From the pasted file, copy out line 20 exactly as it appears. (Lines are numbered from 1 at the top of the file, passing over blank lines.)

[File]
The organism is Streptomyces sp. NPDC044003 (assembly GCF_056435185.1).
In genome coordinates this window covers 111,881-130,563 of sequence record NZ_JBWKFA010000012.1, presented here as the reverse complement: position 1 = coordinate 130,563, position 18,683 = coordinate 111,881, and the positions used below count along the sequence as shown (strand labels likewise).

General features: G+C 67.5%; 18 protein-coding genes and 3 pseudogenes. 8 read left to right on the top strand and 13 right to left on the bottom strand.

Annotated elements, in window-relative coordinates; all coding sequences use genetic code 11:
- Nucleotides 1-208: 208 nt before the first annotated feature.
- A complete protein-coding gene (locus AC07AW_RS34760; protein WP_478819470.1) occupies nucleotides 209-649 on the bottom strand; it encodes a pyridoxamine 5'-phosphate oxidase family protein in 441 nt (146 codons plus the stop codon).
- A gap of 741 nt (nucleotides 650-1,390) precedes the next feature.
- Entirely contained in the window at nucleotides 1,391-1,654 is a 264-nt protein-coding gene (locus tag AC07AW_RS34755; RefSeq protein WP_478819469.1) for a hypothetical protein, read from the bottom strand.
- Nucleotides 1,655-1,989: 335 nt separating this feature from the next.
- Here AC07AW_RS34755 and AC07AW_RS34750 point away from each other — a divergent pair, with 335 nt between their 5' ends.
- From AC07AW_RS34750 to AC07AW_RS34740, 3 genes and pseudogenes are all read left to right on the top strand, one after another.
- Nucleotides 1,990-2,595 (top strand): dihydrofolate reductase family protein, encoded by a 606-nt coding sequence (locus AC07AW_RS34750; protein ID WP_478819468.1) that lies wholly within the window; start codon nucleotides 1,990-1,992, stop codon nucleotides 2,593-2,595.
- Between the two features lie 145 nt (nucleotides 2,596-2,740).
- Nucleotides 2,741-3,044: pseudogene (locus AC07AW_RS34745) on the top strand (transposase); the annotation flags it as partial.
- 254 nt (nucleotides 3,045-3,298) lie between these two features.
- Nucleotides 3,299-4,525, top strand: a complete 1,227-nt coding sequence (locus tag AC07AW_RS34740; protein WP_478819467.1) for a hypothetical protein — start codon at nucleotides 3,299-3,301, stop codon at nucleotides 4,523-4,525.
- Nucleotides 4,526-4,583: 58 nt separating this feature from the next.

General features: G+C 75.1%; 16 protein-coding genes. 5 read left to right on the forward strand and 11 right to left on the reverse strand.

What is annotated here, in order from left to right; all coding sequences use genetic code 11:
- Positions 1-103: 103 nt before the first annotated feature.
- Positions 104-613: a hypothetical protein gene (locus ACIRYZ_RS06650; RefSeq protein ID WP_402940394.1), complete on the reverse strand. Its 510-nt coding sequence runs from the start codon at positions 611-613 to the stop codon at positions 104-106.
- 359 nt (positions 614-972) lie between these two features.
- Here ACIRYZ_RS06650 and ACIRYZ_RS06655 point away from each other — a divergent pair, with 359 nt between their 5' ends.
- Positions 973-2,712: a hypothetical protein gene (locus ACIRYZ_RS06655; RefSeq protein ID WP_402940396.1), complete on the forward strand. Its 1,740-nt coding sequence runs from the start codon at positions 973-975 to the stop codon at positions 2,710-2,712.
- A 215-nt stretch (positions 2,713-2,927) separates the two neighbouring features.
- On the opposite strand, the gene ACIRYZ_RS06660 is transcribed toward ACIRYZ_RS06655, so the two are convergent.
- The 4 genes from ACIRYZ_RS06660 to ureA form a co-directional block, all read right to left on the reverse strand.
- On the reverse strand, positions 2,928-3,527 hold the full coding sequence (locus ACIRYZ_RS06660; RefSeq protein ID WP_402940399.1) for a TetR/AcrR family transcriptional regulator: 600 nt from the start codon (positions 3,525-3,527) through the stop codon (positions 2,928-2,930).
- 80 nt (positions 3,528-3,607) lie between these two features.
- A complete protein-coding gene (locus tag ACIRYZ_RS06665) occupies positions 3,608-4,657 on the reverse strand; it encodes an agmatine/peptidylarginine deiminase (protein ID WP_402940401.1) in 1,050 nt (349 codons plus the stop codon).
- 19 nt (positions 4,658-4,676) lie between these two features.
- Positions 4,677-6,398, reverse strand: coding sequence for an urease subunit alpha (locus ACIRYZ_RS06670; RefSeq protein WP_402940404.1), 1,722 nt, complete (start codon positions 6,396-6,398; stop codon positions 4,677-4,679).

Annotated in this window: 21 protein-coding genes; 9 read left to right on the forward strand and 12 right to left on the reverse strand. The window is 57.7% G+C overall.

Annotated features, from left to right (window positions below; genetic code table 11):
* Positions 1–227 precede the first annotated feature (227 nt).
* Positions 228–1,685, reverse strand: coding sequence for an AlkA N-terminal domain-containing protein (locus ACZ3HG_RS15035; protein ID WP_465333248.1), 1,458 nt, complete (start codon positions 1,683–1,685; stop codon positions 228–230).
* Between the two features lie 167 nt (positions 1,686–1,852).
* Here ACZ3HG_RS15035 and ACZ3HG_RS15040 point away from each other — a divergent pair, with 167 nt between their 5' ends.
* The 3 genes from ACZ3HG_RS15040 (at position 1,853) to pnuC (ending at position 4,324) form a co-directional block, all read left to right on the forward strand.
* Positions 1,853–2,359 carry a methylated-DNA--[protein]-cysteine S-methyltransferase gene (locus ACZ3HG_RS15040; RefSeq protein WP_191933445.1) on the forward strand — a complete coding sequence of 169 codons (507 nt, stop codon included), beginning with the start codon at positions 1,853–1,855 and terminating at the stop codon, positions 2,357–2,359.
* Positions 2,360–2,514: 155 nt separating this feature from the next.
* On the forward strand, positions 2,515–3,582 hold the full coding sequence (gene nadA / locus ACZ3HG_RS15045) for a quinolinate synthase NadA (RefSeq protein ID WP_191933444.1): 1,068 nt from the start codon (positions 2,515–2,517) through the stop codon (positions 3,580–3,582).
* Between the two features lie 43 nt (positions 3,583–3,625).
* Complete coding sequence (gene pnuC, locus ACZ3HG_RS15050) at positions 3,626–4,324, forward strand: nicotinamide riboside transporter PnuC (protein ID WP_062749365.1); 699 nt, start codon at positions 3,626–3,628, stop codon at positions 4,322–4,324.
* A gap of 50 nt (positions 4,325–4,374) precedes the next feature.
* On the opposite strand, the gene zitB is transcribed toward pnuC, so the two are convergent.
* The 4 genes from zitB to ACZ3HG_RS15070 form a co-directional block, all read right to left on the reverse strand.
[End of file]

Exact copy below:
- Positions 1-103: 103 nt before the first annotated feature.